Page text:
Infamous Volcanoes

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Science  22 Nov 2002:
Vol. 298, Issue 5598, pp. 1517
DOI: 10.1126/science.298.5598.1517b

Seismic data can now provide detailed views of magma systems in active volcanoes and how these are related to recent eruptions and regional tectonics and volcanic hazards. Several approaches are used, but all rely on the fact that sound waves travel better through solid rock than through liquids (if at all) and that earthquakes can occur near where magma is migrating, but not within a magma body.

Musumeci et al. examined the distribution of microearthquakes in the late 1990s around Mount St. Helens and show that under the volcano is a narrow conduit extending down to about 5.5 km, where the main magma body lies. The magma seems to be injected periodically into a dike-like body controlled by a gap in a regional strike-slip fault. Di Stefano and Chiarabba, using tomography, show that the magma chamber under Vesuvius extends from near sea level to a depth of 2.5 km and likely merges with a larger chamber at a depth of about 10 km. Smaller dikes from this chamber extend toward vents that erupted in the 20th century. — BH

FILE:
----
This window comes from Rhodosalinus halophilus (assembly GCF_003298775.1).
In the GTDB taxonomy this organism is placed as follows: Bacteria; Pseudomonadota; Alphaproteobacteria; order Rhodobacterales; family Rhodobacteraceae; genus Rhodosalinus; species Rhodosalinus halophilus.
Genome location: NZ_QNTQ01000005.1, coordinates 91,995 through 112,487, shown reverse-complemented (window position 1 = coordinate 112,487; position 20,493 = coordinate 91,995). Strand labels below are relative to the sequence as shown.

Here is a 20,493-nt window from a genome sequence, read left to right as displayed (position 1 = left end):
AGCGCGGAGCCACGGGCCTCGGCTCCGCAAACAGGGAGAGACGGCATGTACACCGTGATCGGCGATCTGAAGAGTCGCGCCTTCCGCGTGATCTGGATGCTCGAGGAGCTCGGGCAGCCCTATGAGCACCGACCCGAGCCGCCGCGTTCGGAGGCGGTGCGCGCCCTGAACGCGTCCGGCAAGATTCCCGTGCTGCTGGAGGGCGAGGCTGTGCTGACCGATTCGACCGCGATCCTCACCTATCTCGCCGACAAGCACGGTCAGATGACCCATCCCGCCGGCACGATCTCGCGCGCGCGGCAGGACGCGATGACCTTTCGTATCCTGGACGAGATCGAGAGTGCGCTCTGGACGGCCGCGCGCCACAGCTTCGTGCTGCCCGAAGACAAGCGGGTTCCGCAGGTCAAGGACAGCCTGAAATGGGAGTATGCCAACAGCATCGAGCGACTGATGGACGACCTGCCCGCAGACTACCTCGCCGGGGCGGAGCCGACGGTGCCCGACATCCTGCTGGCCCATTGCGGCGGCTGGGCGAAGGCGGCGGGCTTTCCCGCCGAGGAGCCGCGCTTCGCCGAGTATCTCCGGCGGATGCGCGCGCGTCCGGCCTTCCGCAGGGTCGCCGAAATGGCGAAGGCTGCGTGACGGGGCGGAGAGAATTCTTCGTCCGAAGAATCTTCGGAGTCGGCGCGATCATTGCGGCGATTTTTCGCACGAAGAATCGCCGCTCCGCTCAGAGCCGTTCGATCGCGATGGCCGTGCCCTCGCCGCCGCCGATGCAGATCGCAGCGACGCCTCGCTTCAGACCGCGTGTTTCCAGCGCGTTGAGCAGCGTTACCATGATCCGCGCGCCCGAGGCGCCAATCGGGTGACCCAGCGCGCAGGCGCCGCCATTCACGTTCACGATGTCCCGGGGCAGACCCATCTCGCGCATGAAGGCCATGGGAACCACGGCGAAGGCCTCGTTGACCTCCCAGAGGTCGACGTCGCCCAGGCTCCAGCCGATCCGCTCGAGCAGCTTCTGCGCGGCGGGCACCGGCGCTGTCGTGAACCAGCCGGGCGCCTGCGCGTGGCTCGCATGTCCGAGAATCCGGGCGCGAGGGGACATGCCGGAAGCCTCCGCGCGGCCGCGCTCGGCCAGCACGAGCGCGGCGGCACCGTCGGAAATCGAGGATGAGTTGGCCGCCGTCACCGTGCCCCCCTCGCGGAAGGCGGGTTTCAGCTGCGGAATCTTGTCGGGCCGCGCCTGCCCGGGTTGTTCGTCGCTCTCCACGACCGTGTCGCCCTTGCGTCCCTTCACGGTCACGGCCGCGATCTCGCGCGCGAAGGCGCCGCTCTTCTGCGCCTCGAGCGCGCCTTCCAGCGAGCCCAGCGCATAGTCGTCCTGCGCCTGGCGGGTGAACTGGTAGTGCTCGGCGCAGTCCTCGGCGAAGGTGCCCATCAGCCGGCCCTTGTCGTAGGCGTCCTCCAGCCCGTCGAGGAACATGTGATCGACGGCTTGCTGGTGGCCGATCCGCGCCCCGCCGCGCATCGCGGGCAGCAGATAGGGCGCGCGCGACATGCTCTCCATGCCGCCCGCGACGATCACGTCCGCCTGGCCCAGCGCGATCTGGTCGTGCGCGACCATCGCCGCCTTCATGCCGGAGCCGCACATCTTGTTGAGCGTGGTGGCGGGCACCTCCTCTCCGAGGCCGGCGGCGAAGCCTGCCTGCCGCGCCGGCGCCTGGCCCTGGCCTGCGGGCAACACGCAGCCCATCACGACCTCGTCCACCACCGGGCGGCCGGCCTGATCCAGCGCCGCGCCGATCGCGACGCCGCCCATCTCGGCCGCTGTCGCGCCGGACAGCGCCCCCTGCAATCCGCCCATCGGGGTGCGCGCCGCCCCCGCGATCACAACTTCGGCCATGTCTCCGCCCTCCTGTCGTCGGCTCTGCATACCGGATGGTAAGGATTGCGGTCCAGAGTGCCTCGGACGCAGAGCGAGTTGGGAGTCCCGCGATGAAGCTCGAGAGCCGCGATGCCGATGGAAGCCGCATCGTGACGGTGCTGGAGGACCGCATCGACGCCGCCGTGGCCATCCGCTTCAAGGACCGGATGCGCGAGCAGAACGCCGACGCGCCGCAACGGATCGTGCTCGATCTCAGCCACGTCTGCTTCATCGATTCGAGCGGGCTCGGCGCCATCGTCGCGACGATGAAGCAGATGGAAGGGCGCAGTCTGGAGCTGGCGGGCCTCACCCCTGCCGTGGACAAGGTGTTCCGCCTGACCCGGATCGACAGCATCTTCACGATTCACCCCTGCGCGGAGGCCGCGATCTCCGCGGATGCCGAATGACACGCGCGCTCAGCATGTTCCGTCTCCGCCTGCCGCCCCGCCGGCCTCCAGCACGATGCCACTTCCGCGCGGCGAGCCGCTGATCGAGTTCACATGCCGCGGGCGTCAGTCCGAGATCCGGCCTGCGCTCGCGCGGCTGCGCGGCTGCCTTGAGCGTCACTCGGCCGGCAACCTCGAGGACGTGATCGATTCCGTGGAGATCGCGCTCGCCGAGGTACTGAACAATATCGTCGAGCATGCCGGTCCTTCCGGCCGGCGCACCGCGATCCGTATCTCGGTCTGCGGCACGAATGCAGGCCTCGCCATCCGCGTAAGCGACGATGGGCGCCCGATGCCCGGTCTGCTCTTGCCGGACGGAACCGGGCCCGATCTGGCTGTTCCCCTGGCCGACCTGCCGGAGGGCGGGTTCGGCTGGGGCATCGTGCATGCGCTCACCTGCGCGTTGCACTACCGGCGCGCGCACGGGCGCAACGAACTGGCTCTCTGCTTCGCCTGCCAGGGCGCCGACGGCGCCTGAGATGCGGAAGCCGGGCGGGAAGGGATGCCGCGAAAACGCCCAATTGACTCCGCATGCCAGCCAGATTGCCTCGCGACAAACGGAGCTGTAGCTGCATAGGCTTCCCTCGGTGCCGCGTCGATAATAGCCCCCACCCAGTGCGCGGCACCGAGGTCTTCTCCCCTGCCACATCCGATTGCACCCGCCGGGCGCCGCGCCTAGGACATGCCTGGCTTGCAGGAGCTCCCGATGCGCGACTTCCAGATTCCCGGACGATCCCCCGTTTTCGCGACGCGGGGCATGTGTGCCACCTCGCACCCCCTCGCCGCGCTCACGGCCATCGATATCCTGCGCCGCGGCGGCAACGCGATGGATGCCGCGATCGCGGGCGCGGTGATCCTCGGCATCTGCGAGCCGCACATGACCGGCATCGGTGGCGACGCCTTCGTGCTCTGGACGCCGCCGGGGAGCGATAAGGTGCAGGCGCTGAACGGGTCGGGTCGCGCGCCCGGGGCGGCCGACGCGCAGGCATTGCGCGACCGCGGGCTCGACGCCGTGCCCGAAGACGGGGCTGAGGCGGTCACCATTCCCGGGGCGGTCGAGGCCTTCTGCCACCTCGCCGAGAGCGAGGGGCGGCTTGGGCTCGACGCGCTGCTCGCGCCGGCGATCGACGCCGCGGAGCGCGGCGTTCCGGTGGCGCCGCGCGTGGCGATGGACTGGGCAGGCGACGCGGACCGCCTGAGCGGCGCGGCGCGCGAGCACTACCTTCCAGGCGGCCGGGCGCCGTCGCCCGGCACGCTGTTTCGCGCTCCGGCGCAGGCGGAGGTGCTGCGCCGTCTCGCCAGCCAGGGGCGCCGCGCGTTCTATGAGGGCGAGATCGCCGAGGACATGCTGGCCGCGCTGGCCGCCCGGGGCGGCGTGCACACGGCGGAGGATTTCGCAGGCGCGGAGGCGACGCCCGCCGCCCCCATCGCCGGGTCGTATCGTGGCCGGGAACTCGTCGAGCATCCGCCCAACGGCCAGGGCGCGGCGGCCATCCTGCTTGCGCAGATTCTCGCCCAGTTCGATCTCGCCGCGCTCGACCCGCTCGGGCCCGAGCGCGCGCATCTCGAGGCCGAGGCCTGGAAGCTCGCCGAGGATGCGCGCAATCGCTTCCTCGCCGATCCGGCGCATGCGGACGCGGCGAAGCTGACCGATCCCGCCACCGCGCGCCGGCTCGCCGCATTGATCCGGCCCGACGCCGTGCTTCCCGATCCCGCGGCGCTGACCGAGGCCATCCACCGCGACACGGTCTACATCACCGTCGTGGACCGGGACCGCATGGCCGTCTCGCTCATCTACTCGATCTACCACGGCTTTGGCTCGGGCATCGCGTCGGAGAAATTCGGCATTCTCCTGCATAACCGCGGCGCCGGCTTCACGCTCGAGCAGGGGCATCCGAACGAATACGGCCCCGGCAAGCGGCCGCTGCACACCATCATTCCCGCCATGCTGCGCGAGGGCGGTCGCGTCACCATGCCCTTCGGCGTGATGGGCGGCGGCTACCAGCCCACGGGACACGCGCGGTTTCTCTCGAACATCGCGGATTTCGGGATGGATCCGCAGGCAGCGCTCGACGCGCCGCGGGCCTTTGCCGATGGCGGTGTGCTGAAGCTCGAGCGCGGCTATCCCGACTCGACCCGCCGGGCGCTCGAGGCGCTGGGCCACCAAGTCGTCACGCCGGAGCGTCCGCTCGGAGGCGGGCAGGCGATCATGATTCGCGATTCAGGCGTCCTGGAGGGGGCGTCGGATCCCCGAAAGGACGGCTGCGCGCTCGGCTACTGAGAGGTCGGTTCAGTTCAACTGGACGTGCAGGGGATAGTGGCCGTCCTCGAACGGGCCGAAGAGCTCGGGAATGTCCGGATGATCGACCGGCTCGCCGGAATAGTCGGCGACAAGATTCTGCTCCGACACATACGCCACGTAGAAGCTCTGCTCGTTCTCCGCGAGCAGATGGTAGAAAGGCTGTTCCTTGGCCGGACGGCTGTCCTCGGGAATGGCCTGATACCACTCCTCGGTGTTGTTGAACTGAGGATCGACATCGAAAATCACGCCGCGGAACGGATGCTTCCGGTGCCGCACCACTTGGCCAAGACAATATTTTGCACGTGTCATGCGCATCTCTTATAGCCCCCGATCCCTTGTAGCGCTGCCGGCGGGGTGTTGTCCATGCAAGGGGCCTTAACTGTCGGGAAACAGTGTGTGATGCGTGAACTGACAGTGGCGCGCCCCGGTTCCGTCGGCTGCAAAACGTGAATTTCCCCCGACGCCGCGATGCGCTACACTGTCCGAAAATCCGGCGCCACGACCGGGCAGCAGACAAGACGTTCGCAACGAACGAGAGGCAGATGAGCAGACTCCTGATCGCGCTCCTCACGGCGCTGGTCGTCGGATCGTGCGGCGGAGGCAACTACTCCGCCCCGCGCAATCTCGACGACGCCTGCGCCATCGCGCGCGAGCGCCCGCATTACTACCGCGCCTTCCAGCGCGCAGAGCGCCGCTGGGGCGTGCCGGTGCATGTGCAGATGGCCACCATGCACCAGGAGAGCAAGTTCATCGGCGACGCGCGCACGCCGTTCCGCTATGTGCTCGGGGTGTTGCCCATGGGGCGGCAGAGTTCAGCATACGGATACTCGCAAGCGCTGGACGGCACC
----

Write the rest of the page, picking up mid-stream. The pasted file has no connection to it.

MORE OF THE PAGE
J. Geophys. Res.107, 2264; 2278 (2002).

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